Learn about the wonderful skill of seed saving. Over the last 100 years, we’ve lost about 75% of our vegetable varieties and the top 10 seed companies own 75% of all the seeds planted globally.
- Self-pollination – fertilization in a single flower, usually true-to-type. Tomatoes, lettuce, beans, peas are examples
- Cross-pollination – fertilization occurs between two flowers. Hybrids are common. Squash, zucchini, kale are examples
- Perfect flowers – contains male and female parts, self-pollination is common
- Imperfect flowers – single male flower and single female flower. Cross-pollination is required, hybrids are common
- Hybrid – cross between two similar varieties. The next generation is unpredictable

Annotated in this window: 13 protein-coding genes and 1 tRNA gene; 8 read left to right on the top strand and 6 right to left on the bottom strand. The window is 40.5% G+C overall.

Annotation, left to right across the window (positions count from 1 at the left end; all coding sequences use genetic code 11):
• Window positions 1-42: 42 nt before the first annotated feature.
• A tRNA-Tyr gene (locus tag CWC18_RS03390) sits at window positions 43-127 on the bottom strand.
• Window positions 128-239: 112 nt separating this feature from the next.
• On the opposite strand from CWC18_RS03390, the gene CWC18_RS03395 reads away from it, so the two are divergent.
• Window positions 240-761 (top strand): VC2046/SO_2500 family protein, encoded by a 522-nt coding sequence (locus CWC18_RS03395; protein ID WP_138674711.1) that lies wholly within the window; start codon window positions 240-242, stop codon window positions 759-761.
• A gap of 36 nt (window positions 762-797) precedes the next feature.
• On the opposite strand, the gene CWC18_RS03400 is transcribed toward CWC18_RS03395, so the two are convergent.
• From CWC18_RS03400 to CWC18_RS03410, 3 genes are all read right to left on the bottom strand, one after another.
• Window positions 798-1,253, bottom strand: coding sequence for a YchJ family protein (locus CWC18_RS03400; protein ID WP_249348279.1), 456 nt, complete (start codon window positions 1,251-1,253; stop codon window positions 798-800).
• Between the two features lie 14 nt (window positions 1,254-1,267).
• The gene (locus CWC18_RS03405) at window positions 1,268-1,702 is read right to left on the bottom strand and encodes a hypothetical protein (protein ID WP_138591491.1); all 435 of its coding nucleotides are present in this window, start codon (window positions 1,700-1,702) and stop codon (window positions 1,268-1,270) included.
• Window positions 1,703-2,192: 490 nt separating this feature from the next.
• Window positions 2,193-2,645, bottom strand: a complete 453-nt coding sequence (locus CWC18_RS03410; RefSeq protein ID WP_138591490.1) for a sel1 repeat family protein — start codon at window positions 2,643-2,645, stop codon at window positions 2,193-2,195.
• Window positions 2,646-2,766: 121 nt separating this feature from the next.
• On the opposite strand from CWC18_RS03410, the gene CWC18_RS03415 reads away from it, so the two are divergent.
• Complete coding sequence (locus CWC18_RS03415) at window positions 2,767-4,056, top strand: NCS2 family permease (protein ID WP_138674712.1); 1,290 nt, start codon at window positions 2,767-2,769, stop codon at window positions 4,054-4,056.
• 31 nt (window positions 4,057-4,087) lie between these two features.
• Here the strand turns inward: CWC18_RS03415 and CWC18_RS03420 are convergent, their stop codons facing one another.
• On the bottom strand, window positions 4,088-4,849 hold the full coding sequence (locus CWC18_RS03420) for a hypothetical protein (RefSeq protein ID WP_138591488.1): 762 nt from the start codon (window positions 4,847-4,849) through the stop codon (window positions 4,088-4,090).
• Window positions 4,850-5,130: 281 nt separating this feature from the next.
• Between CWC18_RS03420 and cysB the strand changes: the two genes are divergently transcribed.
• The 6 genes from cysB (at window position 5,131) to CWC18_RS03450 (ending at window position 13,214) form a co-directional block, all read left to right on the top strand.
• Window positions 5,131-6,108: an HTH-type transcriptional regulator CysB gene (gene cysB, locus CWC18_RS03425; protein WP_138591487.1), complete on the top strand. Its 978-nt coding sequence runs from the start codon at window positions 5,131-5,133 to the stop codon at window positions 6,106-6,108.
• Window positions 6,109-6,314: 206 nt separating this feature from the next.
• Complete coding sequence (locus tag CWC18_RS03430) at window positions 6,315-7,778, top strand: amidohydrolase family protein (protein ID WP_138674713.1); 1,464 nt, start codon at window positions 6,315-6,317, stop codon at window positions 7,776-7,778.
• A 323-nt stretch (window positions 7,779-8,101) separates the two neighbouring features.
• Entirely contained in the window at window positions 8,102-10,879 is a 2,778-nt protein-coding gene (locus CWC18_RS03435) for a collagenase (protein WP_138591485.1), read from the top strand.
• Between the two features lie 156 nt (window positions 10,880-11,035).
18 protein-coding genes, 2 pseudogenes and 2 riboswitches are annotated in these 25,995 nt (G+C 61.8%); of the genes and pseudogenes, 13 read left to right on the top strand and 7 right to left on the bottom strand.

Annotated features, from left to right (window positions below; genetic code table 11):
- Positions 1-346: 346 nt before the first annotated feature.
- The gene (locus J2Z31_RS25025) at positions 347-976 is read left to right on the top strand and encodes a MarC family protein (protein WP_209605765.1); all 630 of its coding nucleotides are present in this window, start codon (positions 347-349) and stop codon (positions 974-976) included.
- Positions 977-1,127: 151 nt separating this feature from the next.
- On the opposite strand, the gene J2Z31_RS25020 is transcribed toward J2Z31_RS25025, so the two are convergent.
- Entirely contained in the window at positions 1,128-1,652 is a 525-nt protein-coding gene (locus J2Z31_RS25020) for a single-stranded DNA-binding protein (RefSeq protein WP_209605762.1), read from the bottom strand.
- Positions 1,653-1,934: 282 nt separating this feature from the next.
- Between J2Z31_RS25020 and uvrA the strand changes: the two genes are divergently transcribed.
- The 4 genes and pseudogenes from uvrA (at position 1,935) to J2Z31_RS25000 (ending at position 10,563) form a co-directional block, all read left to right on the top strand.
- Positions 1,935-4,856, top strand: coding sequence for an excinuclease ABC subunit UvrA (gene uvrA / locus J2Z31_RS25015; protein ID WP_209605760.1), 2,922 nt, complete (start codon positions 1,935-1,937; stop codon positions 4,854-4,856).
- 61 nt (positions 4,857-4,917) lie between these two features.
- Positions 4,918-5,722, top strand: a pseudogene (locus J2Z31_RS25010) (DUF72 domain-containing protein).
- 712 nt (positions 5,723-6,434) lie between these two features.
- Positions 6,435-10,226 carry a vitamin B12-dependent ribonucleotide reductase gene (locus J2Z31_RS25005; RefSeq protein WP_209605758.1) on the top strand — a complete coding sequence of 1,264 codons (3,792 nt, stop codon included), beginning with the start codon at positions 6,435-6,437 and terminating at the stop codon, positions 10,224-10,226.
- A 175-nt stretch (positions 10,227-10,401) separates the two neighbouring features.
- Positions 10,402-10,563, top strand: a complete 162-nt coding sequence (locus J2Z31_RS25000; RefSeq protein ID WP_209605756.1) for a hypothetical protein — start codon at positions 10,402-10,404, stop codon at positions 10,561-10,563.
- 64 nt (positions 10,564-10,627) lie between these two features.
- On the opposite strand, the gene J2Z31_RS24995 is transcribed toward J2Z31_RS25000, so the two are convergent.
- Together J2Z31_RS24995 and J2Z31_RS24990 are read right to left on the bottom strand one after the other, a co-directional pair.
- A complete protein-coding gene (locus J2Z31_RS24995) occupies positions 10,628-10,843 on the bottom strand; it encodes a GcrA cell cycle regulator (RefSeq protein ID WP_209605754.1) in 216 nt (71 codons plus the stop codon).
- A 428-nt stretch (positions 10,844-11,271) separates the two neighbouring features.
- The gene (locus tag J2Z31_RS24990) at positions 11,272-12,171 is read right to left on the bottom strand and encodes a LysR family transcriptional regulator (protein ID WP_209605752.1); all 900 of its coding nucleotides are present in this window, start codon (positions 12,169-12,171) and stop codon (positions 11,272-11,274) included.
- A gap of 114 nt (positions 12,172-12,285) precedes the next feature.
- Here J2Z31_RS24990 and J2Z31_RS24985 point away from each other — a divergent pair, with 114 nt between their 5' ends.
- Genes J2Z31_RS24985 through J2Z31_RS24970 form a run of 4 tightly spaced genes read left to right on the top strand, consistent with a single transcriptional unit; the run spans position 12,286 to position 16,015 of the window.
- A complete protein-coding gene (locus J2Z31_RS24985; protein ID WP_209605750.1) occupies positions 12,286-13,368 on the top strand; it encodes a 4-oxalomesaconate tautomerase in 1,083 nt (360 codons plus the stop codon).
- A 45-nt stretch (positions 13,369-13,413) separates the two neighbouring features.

Easiest vegetables to save:
They are self-pollinating and generally true-to-type.
Intermediate vegetables to save:
- Squash, pumpkin, melons, cucumbers, zucchini
- Plant only one of each species to prevent crossing
- Honeydew or cantaloupe
- Pumpkin or zucchini or squash
- Zucchini + Pumpkin = Zumpkin
- They cross-pollinate easy by insects, so they must be hand-pollinated.
- Find out how to hand pollinate squash here.
- Carrot family
- Beets, parsnips, carrot
- Brassica family
- Kale, cabbage, Brussel sprouts, chard…
- Not self-seeding so they require pollen from other plants to be fertilized
Biennial plants that produce seeds in the second year so they must overwinter.
Brassicas also cross-fertilize with other varieties very easily.